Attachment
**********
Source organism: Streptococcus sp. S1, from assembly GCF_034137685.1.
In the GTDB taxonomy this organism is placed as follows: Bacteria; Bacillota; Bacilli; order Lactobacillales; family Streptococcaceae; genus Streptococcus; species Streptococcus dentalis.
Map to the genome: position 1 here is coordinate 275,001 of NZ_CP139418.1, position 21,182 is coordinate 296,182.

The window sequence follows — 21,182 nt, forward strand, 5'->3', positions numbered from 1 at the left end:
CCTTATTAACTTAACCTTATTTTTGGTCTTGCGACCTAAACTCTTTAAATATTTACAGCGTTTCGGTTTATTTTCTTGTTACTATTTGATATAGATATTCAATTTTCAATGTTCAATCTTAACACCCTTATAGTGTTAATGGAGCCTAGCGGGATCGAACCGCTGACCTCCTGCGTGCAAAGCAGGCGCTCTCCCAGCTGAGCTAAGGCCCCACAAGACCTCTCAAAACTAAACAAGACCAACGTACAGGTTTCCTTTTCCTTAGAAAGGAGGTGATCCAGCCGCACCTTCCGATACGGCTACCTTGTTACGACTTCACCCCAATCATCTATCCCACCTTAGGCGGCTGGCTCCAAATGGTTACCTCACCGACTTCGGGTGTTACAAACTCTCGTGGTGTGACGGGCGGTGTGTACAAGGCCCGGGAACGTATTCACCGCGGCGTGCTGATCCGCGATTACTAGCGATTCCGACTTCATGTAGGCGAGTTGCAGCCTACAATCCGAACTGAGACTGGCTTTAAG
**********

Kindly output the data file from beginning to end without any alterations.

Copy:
Source organism: Streptococcus sp. S1, from assembly GCF_034137685.1.
In the GTDB taxonomy this organism is placed as follows: Bacteria; Bacillota; Bacilli; order Lactobacillales; family Streptococcaceae; genus Streptococcus; species Streptococcus dentalis.
Map to the genome: position 1 here is coordinate 275,001 of NZ_CP139418.1, position 21,182 is coordinate 296,182.

The window sequence follows — 21,182 nt, forward strand, 5'->3', positions numbered from 1 at the left end:
CCTTATTAACTTAACCTTATTTTTGGTCTTGCGACCTAAACTCTTTAAATATTTACAGCGTTTCGGTTTATTTTCTTGTTACTATTTGATATAGATATTCAATTTTCAATGTTCAATCTTAACACCCTTATAGTGTTAATGGAGCCTAGCGGGATCGAACCGCTGACCTCCTGCGTGCAAAGCAGGCGCTCTCCCAGCTGAGCTAAGGCCCCACAAGACCTCTCAAAACTAAACAAGACCAACGTACAGGTTTCCTTTTCCTTAGAAAGGAGGTGATCCAGCCGCACCTTCCGATACGGCTACCTTGTTACGACTTCACCCCAATCATCTATCCCACCTTAGGCGGCTGGCTCCAAATGGTTACCTCACCGACTTCGGGTGTTACAAACTCTCGTGGTGTGACGGGCGGTGTGTACAAGGCCCGGGAACGTATTCACCGCGGCGTGCTGATCCGCGATTACTAGCGATTCCGACTTCATGTAGGCGAGTTGCAGCCTACAATCCGAACTGAGACTGGCTTTAAG